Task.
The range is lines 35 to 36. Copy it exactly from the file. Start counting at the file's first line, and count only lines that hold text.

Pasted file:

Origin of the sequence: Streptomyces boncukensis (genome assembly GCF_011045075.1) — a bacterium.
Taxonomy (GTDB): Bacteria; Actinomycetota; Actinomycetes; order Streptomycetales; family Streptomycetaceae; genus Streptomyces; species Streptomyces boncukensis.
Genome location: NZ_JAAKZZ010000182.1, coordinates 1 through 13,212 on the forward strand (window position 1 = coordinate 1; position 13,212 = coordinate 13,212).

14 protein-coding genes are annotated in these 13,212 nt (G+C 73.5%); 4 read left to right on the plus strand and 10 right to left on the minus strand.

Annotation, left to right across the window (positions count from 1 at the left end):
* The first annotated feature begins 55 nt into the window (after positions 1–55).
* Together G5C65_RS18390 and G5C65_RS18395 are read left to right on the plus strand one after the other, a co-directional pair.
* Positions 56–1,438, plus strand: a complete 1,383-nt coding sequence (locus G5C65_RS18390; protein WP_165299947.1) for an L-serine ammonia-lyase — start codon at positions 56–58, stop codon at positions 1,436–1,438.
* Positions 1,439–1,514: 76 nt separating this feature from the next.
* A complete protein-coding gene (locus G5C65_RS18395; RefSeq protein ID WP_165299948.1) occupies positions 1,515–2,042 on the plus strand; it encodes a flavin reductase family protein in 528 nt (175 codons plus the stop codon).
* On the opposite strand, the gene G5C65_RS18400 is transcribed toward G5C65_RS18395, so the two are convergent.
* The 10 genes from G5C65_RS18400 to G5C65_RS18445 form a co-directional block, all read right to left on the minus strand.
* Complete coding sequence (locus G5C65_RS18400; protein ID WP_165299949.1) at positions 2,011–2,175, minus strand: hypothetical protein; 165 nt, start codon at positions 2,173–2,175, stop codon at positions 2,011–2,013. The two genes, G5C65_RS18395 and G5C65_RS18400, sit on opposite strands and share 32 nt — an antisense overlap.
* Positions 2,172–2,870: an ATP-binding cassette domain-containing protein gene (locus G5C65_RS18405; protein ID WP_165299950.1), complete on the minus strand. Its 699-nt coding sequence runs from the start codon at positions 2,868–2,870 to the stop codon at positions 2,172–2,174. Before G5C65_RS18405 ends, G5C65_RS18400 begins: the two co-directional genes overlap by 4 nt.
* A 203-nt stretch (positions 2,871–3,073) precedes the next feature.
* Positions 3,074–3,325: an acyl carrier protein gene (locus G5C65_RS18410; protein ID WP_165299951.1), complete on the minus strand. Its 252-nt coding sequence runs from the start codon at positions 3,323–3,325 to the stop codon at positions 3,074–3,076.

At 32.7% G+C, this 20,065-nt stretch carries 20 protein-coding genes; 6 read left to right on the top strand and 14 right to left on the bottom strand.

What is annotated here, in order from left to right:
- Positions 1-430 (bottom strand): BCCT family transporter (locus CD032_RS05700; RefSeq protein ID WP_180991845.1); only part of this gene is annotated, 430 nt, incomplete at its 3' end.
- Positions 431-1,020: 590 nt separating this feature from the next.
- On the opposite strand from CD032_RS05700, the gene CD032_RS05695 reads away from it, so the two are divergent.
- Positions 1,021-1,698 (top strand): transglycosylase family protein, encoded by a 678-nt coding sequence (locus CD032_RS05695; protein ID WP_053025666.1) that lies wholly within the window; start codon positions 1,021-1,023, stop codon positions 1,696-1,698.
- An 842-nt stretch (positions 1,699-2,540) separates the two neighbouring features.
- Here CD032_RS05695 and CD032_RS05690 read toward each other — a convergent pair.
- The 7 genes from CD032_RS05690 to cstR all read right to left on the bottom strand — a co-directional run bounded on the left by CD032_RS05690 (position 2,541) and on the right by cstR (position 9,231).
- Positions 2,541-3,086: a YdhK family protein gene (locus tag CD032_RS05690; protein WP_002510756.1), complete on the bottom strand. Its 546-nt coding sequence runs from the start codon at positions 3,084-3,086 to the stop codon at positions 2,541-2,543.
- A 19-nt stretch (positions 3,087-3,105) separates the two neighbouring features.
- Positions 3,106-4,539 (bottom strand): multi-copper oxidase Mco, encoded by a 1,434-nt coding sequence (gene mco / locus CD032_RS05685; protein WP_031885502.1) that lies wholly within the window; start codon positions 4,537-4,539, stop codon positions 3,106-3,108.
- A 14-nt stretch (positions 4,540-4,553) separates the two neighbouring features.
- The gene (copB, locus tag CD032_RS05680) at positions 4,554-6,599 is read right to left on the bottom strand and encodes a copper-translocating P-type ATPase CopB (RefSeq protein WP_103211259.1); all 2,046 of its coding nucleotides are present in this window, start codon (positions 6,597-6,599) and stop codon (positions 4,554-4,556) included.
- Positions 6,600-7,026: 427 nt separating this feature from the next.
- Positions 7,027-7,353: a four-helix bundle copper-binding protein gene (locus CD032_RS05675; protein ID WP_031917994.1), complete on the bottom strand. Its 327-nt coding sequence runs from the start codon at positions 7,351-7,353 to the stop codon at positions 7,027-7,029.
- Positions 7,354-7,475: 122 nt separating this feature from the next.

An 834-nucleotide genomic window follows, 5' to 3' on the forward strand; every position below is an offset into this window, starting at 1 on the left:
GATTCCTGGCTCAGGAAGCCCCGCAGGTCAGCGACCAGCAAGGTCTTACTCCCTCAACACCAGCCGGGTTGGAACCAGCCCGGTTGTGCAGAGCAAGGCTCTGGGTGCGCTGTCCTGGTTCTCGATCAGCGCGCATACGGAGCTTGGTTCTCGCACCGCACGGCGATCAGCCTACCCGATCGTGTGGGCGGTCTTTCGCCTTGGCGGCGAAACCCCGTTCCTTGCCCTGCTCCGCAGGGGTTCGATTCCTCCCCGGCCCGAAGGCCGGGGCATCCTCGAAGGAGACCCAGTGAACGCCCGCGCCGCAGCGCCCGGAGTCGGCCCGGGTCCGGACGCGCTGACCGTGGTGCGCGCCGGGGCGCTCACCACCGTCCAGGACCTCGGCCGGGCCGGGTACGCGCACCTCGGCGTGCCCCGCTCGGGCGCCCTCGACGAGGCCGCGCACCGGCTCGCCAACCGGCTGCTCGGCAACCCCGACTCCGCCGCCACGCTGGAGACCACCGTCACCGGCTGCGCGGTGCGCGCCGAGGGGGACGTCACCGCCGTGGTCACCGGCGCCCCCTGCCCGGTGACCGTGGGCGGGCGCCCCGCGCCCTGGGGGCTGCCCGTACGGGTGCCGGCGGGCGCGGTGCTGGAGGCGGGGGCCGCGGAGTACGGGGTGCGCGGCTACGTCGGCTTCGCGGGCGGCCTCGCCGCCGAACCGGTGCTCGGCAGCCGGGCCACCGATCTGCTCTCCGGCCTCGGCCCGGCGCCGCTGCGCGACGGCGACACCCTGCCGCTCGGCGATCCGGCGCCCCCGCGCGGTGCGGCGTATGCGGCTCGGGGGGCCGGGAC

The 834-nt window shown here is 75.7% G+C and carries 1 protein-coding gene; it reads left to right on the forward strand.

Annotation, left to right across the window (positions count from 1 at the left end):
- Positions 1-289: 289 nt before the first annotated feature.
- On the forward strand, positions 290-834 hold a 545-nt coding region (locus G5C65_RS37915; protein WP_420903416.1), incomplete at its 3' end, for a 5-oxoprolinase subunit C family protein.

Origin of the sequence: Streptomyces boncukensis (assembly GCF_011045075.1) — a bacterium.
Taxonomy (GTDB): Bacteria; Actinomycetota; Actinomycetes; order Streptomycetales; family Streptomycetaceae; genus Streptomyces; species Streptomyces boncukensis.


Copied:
GATTCCTGGCTCAGGAAGCCCCGCAGGTCAGCGACCAGCAAGGTCTTACTCCCTCAACACCAGCCGGGTTGGAACCAGCCCGGTTGTGCAGAGCAAGGCTCTGGGTGCGCTGTCCTGGTTCTCGATCAGCGCGCATACGGAGCTTGGTTCTCGCACCGCACGGCGATCAGCCTACCCGATCGTGTGGGCGGTCTTTCGCCTTGGCGGCGAAACCCCGTTCCTTGCCCTGCTCCGCAGGGGTTCGATTCCTCCCCGGCCCGAAGGCCGGGGCATCCTCGAAGGAGACCCAGTGAACGCCCGCGCCGCAGCGCCCGGAGTCGGCCCGGGTCCGGACGCGCTGACCGTGGTGCGCGCCGGGGCGCTCACCACCGTCCAGGACCTCGGCCGGGCCGGGTACGCGCACCTCGGCGTGCCCCGCTCGGGCGCCCTCGACGAGGCCGCGCACCGGCTCGCCAACCGGCTGCTCGGCAACCCCGACTCCGCCGCCACGCTGGAGACCACCGTCACCGGCTGCGCGGTGCGCGCCGAGGGGGACGTCACCGCCGTGGTCACCGGCGCCCCCTGCCCGGTGACCGTGGGCGGGCGCCCCGCGCCCTGGGGGCTGCCCGTACGGGTGCCGGCGGGCGCGGTGCTGGAGGCGGGGGCCGCGGAGTACGGGGTGCGCGGCTACGTCGGCTTCGCGGGCGGCCTCGCCGCCGAACCGGTGCTCGGCAGCCGGGCCACCGATCTGCTCTCCGGCCTCGGCCCGGCGCCGCTGCGCGACGGCGACACCCTGCCGCTCGGCGATCCGGCGCCCCCGCGCGGTGCGGCGTATGCGGCTCGGGGGGCCGGGAC

The 834-nt window shown here is 75.7% G+C and carries 1 protein-coding gene; it reads left to right on the forward strand.